One of the most pressing federal election issues this year was housing affordability. This makes sense given the average rent in Toronto has reached an all-time high of $2,515 per month (which doesn't include utilities nor parking). That's a 30 per cent increase from three years previous.
Now, the MNP Depbt Index, carried out by Ipsos, confirms what might already seem obvious — nearly half of Canadians are struggling to make ends meet. To be precise, 48 per cent of Canadians are $200 or less away from financial insolvency, meaning they're unable to pay their rent or bills.
Sadly, it gets worse. Forty-seven per cent of survey respondents say they don't anticipate they'll be able to cover their cost of living in the next year without accruing more debt. More than 70 per cent of people surveyed say that just one major life obstacle — be it unemployment, tuition or the loss of a loved one — could stop them from fulfilling their financial obligations.
On top of all this, of the 2,002 Canadians surveyed, 30 per cent were already in a position as of September where they cannot cover their minimum debt payments.
Last week, the Bank of Canada announced it would be keeping interest rates steady until next year. For those making debt payments at the current rate, it's understandable that many are worried that an increase could affect their ability to cover future ones. With the future of interest rates hazy, eight out of ten survey respondents say they plan to be extra careful with their finances over the next few months.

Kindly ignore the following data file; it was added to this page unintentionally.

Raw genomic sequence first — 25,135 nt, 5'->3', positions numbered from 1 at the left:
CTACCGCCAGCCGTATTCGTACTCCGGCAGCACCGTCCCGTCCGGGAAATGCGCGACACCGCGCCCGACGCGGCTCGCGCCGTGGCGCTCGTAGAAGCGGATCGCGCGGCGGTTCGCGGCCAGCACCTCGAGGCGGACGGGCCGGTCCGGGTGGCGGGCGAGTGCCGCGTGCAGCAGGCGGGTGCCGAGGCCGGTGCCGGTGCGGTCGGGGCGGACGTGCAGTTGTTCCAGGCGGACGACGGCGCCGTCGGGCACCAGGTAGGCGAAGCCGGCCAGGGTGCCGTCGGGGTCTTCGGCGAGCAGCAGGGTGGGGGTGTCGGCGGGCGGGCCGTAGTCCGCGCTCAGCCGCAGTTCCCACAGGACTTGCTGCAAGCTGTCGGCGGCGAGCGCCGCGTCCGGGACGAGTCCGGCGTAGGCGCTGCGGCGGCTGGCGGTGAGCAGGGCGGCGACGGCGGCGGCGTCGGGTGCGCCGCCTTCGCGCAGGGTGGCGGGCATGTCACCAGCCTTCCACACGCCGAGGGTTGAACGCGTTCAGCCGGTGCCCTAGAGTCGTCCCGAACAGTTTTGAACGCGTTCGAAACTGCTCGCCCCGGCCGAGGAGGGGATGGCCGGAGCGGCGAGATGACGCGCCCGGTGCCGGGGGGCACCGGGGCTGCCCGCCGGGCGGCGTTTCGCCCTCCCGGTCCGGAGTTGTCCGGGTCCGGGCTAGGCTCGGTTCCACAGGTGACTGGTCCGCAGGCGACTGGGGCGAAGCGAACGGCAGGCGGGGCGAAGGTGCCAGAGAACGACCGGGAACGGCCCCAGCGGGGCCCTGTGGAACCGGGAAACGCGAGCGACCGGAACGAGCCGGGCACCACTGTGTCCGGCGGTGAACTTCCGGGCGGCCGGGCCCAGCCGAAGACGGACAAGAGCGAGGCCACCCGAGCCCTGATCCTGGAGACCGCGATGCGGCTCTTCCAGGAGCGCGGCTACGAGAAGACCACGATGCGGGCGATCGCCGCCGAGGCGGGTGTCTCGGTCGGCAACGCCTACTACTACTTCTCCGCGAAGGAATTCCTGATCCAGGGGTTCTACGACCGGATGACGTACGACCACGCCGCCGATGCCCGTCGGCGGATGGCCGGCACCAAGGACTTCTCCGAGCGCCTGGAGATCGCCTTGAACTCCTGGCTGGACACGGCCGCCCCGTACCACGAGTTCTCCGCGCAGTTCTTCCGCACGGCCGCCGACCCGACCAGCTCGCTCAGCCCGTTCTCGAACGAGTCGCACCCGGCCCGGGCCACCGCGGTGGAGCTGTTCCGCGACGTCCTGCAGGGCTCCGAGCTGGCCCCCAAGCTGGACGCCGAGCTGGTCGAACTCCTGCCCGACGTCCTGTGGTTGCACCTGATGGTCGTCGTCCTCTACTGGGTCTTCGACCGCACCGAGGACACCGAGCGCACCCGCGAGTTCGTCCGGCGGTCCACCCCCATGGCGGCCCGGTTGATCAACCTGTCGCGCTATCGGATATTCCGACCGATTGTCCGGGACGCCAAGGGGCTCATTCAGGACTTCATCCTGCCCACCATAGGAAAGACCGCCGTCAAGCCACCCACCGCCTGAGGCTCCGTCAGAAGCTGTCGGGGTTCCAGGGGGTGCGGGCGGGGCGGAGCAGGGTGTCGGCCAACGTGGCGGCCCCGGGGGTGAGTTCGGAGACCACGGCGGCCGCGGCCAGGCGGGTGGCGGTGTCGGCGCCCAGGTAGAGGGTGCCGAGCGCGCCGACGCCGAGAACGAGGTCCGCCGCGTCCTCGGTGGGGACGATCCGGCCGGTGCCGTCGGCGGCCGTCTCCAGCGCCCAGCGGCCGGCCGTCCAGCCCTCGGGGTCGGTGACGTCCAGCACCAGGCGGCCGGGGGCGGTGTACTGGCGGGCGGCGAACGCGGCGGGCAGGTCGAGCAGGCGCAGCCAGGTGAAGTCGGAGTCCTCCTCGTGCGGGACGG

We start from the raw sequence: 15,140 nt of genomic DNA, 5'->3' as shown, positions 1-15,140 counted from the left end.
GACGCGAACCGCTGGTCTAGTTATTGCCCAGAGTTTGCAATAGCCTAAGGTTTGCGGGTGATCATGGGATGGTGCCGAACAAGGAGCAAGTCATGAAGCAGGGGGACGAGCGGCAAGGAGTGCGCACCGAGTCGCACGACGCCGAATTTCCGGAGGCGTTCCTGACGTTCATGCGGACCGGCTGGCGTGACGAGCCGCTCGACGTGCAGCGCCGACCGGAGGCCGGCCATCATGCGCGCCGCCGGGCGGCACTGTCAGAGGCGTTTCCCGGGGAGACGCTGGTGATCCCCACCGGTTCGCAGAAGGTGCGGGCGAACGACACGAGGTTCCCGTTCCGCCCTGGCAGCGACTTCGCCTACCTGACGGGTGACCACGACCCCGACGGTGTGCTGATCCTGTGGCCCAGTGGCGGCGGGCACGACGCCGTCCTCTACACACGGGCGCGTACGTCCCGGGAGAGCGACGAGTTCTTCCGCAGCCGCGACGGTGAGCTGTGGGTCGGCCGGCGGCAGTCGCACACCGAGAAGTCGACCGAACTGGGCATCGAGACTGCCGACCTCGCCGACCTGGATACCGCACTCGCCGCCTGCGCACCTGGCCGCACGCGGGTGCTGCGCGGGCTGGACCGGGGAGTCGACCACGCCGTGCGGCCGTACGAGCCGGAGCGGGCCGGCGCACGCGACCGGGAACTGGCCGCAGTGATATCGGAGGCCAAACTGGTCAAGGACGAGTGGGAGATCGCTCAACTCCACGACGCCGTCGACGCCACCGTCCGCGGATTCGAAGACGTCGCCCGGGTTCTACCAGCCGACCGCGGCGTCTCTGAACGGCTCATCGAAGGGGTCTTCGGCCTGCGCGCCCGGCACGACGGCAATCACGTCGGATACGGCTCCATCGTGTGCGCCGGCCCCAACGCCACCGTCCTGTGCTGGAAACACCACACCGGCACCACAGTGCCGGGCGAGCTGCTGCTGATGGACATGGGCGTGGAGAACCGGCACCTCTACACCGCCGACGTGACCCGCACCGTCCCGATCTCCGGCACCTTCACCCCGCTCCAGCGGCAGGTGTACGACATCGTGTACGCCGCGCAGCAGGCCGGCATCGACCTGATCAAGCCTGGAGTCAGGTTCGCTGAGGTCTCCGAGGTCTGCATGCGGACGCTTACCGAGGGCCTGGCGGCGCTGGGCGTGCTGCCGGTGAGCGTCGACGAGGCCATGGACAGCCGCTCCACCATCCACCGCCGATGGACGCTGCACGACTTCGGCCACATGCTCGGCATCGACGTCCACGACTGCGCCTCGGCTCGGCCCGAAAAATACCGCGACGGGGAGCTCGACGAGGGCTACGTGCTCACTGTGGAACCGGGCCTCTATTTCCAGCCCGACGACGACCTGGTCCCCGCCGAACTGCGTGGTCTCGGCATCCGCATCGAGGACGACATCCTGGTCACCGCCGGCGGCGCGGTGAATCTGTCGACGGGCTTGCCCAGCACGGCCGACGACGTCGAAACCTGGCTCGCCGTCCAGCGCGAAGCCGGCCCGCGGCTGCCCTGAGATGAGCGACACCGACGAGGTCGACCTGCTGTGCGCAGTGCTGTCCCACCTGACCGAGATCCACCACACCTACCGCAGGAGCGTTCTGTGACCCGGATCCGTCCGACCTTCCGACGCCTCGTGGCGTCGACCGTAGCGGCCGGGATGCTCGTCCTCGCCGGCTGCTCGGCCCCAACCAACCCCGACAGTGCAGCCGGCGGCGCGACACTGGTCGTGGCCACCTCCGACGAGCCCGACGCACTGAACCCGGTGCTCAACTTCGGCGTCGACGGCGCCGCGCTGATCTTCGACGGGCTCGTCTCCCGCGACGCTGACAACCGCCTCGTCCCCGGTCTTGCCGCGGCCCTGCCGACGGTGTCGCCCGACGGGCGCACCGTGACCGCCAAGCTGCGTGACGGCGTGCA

The MNP Debt Index survey was last conducted in June 2019. Since then, in a single quarter of the year, the amount that Canadians have left over each month after their bills are paid has decreased by $142 to $557.
Overall, Canadians are "still generally positive about their personal financial situations." In fact, 40 per cent of people surveyed would describe their debt situations as "excellent" and are hopeful about their financial futures over the next five years. Canadians are also confident about taking on debt which can pay off later in life, such as buying a home, necessary auto repairs and funding their educations.
"No one knows what the future holds for them and it seems that while Canadians may seem generally hopeful that their financial future will be better than the present, there are cracks around the edges that could lead to a bigger problem if left unaddressed," stated the press release.
So, what happens next remains to be seen.